# It's Hard To Compare Floating-Point Numbers

Last week I posed a problem: Suppose you have an inheritance hierarchy that lets you represent integers or floating-point numbers. How would you define comparison within your hierarchy? We can restate this problem in a language-independent way: How can we compare two numbers, either of which might be integer or floating-point?

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There are three cases: (1) Both numbers are integers; (2) Both numbers are floating-point; (3) One is an integer and the other is floating-point. We shall treat each case separately.

The first case, comparing two integers, is easy: Integer comparison is well defined and works on any integer value. However, even an operation seemingly as simple as comparing two floating-point numbers can cause trouble. The source of this trouble is a special value called "not a number," usually abbreviated NaN, that is implemented in most floating-point hardware as an extension to what C or C++ requires from a machine's floating-point arithmetic.

The purpose of NaN is to provide a value — or, more accurately, a family of values — that can be used to indicate that something went wrong during the process of computing that value. NaN values have the curious property that they compare as "unordered" with all values, even with themselves. In other words, if `x`

is a NaN, and `y`

is any floating-point value, NaN or not, then `x<y`

, `x>y`

, `x<=y`

, `x>=y`

, and `x==y`

are all false, and `x!=y`

is true.

This definition means that < on floating-point values fails to meet the requirements for C++ order relations! The reason for this failure is that if `x`

and `y`

are unequal ordinary values, and `z`

is NaN, then `x`

is unrelated to `z`

, `z`

is unrelated to `y`

, but `x`

and `y`

are *not* unrelated to each other. Therefore, "unrelated" is not transitive, as C++ requires.

Remember that the requirements on "unrelated" cause it to partition the set of all values into equivalence classes. Because all NaN values are mutually unrelated, it makes sense to include them in a single equivalence class. As soon as we do so, we are saying that all NaN values are indistinguishable from each other for comparison purposes. In order for comparison to make sense, then, we must define it so that NaN is distinguishable from other values, so that non-NaN values can consistently be distinguished from each other.

The most straightforward strategy for defining comparison on floating-point numbers that might include NaN is to decide either that every NaN is "less than" every other number or "greater than" every other number. For the sake of the discussion, we'll define NaN as "greater than" every other number. Then we can define comparison between floating-point numbers as follows:

bool compare(double x, double y) { if (isnan(y)) return !isnan(x); return x < y; }

We use a function named `isnan`

, which tests whether its argument is a NaN. This function is part of C++11, but might not be available in earlier versions of C++. Fortunately, it is easy to implement:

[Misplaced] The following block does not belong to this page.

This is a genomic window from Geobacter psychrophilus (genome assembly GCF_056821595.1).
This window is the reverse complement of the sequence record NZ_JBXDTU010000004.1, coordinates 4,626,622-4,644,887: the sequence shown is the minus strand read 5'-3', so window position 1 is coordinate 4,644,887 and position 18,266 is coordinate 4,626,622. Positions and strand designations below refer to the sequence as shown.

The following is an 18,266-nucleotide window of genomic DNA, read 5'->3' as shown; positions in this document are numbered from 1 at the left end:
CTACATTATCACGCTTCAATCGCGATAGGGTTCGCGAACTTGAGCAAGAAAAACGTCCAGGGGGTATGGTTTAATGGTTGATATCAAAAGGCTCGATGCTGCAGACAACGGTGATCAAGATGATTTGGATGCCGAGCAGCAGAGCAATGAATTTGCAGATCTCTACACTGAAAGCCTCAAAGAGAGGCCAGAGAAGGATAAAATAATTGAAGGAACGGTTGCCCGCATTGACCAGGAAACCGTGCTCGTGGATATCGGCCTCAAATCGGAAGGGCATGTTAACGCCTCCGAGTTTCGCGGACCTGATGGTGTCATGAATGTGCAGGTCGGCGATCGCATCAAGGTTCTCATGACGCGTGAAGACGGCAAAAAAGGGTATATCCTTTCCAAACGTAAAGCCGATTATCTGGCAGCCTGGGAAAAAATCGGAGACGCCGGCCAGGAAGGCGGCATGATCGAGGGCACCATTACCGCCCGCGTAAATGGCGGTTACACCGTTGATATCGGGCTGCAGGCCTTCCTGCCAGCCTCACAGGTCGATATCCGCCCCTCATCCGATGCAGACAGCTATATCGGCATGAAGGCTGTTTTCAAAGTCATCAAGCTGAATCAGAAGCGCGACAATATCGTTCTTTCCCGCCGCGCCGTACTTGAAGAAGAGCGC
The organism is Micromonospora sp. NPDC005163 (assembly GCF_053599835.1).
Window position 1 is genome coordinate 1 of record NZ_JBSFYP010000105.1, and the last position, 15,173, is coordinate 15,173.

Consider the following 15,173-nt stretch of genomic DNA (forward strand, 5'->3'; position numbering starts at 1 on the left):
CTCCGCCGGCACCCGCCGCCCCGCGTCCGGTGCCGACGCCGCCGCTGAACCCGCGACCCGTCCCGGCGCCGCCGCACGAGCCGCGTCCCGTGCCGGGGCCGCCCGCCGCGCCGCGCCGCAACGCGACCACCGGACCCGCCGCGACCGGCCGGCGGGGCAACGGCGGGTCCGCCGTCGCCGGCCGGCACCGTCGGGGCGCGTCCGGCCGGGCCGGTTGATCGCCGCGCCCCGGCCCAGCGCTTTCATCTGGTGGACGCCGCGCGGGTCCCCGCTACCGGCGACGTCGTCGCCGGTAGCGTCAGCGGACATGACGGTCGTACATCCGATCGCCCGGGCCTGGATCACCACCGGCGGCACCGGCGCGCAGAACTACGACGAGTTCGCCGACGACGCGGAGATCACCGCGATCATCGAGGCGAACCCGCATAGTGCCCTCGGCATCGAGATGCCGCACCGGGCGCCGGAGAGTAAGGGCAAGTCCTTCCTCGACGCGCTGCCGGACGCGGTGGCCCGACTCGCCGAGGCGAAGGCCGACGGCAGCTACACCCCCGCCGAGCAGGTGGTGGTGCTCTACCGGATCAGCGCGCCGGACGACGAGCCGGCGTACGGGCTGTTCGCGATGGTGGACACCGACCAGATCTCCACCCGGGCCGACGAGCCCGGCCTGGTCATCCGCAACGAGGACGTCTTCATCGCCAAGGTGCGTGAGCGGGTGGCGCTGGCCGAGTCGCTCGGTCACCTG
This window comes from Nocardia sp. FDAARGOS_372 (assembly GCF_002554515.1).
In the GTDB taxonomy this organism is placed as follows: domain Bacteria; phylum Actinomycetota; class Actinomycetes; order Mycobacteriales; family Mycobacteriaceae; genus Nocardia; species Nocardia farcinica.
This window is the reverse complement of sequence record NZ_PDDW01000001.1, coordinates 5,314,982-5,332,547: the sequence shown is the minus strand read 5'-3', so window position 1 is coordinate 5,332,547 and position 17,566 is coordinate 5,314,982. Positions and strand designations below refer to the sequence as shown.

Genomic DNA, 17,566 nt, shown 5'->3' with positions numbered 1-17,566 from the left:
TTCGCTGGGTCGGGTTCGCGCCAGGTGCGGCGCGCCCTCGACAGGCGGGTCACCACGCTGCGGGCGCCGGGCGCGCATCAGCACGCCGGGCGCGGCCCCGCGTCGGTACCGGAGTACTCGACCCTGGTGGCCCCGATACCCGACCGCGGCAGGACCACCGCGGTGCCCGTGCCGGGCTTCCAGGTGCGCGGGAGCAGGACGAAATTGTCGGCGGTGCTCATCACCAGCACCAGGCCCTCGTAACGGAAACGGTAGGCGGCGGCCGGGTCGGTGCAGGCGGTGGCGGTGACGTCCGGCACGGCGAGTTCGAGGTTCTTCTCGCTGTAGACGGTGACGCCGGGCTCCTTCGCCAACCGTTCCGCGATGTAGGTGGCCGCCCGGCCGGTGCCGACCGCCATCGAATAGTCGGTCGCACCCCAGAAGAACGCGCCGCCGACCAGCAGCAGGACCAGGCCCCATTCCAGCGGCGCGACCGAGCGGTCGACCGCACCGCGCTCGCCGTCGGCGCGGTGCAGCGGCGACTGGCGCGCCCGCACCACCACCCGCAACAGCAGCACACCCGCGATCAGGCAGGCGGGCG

bool isnan(double x) { return x != x; }

Our definition of compare collapses the case analysis. If `y`

is NaN, then either `x`

is also NaN, in which case we must return false (because all NaN values are unrelated to each other), or `x`

is an ordinary value, in which case we must return true (because we decided earlier that NaN is "greater than" any ordinary value).

We are left with the case in which `y`

is an ordinary number. If `x`

is NaN, we've seen that < will return false — which is what we want because `x`

should be "greater than" `y`

. If `x`

is not NaN, then < does comparison on ordinary numbers, which is again what we want.

In short, comparing two floating-point numbers is harder than it looks if your goal is to meet the C++ order-relation requirements. What about comparing a floating-point number with an integer? C++ defines such comparisons by converting the integer to floating-point. Such conversions are accurate as long as the floating-point number has at least as many bits in its fraction as the integer.

Unfortunately, integers sometimes have more bits than do the fractions of floating-point numbers. In particular, this sad state of affairs will occur on machines in which integers and floating-point numbers have the same total number of bits, because floating-point numbers devote some of those bits to the exponent. So, for example, most implementations devote only 24 bits of a 32-bit floating-point number to the fraction, and only 53 bits of a 64-bit floating-point number.

For many years, it was reasonable to assume that the double type had at least 64 bits, and the `int`

and `long`

types had at most 32 bits. Therefore, one could be pragmatically confident in the result of comparing integer and double values, though not necessarily float values. This assumption no longer applies: Now that both disk and memory addresses routinely exceed 232, it is not uncommon to find implementations with 64-bit integers and 64-bit floating-point values. Because 64-bit floating-point values have fewer than 64 bits in their floating-point fractions, comparisons between 64-bit integers and 64-bit floating-point numbers will not meet the C++ ordering requirements on such implementations.

How can we do such comparisons correctly? I'll show you one way of doing so next week.